On Being Barbara Anderson

The 18th century rabbi, Zusha, lay crying on his deathbed and no one could comfort him. One of his students asked the rabbi, “Why do you cry? You were almost as wise as Moses and as kind as Abraham.”  Rabbi Zusha answered, “When I pass from this world and appear before the Heavenly Tribunal, they won’t ask me, ‘Zusha, why weren’t you as wise as Moses or as kind as Abraham,’ rather, they will ask me, ‘Zusha, why weren’t you Zusha?’ Why didn’t I fulfill my potential, why didn’t I follow the path that could have been mine.”

Each of us has an original giftedness, from which we need to live and a calling to which we need to be faithful. Like Jean Valjean in Les Miserable, we need to ask the question, “Who am I?” and then live the answer faithfully and passionately.

Weird Happens

In all honesty, I haven’t found this to be easy. A critical part of my struggle with it happened in 2005. One Sunday morning three months into medical leave because of severe congestive heart failure, I tried to worship at the church where I was a Senior Pastor. It was the first time since my diagnosis that I’d been back. I quickly got so exhausted that I left the service early, drove home, and went straight to bed.

Curling up in a fetal position, devastated that I might never be able to be a pastor again, I cried out to God, “How will you use my gifts if I can’t be a pastor? What will I do?” My spiritual anguish made my body hurt all over. I pleaded for an answer.

The heavy, dark storm clouds outside my window split apart and a beam of sunlight shone through the hole. When I felt its warmth, I opened my eyes in surprise. Then, as clearly as if someone else was in the room, I heard a voice say, “You will be a writer.” The clouds immediately moved back in front of the sun, and its warmth faded. The pain in my body melted away. Finally, I felt peace and purpose.

I know it’s weird, but that’s what happened.

Being Barbara Anderson

So, here I am, all these years later, beginning the book I’ve thought about since that day. I could give lots of excuses as to why it hasn’t happened sooner, but no matter. If I am to be the Barbara Anderson I’m meant to be, my life and writing will be my pulpit. The time has come. I have finally begun a book to be published in the summer of 2020.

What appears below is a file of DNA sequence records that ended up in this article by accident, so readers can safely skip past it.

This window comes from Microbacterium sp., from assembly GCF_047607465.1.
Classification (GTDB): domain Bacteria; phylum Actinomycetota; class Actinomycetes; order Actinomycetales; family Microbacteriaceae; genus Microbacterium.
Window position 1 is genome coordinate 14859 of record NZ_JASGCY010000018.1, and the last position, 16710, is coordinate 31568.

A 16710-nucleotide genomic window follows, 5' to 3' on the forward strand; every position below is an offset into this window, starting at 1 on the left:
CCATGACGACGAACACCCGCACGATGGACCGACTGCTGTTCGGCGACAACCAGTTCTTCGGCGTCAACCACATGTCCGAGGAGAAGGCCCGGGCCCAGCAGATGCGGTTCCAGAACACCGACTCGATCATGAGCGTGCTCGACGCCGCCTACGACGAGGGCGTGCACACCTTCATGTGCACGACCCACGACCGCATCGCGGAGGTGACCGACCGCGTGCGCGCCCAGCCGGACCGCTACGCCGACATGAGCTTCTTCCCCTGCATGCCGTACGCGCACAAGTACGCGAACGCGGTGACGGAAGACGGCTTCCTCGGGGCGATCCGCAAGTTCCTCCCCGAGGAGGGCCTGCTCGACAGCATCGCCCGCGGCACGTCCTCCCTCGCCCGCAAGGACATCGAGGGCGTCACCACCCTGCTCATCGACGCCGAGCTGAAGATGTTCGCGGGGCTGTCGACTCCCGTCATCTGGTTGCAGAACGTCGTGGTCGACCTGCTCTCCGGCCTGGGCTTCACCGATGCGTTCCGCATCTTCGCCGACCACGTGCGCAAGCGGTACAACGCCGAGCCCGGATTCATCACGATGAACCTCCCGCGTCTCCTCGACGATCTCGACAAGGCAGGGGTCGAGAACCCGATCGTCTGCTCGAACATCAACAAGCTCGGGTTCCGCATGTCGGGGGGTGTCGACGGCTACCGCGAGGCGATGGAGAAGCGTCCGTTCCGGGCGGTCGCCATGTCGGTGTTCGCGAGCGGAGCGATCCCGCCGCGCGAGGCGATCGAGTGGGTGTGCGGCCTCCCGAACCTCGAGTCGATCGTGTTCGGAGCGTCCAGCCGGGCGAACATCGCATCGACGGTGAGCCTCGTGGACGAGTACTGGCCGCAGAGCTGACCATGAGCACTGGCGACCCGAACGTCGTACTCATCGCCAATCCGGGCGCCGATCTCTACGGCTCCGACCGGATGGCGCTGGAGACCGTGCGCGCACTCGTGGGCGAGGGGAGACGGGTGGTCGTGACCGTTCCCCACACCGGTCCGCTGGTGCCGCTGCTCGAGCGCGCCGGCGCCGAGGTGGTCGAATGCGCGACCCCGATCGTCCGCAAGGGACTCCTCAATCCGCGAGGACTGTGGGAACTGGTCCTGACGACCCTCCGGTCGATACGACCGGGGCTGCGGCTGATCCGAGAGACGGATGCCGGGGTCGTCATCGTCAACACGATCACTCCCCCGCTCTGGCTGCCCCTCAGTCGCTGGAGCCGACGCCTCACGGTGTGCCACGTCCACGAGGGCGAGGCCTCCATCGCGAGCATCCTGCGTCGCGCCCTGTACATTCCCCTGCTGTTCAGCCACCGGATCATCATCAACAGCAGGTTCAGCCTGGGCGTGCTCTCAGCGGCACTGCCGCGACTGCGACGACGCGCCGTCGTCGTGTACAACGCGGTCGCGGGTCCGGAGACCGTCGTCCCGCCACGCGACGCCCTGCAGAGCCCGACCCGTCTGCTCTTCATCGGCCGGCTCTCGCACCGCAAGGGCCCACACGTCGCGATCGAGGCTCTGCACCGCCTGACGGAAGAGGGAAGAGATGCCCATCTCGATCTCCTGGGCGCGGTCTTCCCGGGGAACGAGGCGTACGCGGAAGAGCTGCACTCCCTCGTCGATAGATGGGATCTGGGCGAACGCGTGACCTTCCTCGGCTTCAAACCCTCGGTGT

With this step, I am changing my blog–a new name with a new purpose. I’ll still write about the humor, wisdom, and struggle of ordinary life, but reference my faith more often. I’ll adapt some of my sermons as blog posts. And, I expect to have a few guest blogs.

Here’s where you come in.

Through my blog, I’d like your input for what to include in my book. If something I write inspires, comforts or challenges you, please let me know. If you remember particular sermons or blog posts that you want me to revisit, let me know that, too. Give me feedback on what you struggle with in life, what you question, what you believe. What would you like me to address in my blog and book?

Barbara Anderson wasn’t created to be a hermit–I think and write best when I’m in conversation with others. So, join me in a conversation that bridges time zones and continents. Help me speak to you and those you love. Please comment on what I write and comment on other readers’ comments. Let’s be partners with God, together. I”m eager to hear from you.













19 thoughts on “On Being Barbara Anderson

  1. Frances Nicholson

    Barbara, there were several sermons on the inclusive love of God which struck me – particularly peeling back the tale of Sodom and Gomorrah for what it meant to the people of that age, rather than the ways it has been interpreted to exclude. Also the one after – could it be – 9/11? A moment of terrorism, anyway. As for that light speaking to you, as I have shared with you, I heard that voice telling me I was okay being me during a Taize service. I resonate with your sense of both peace and intention based on it. I am so happy that your voice is to be heard again, as it was one which guided me through dark times. I look forward to seeing where this goes.

    1. Barbara Anderson Post author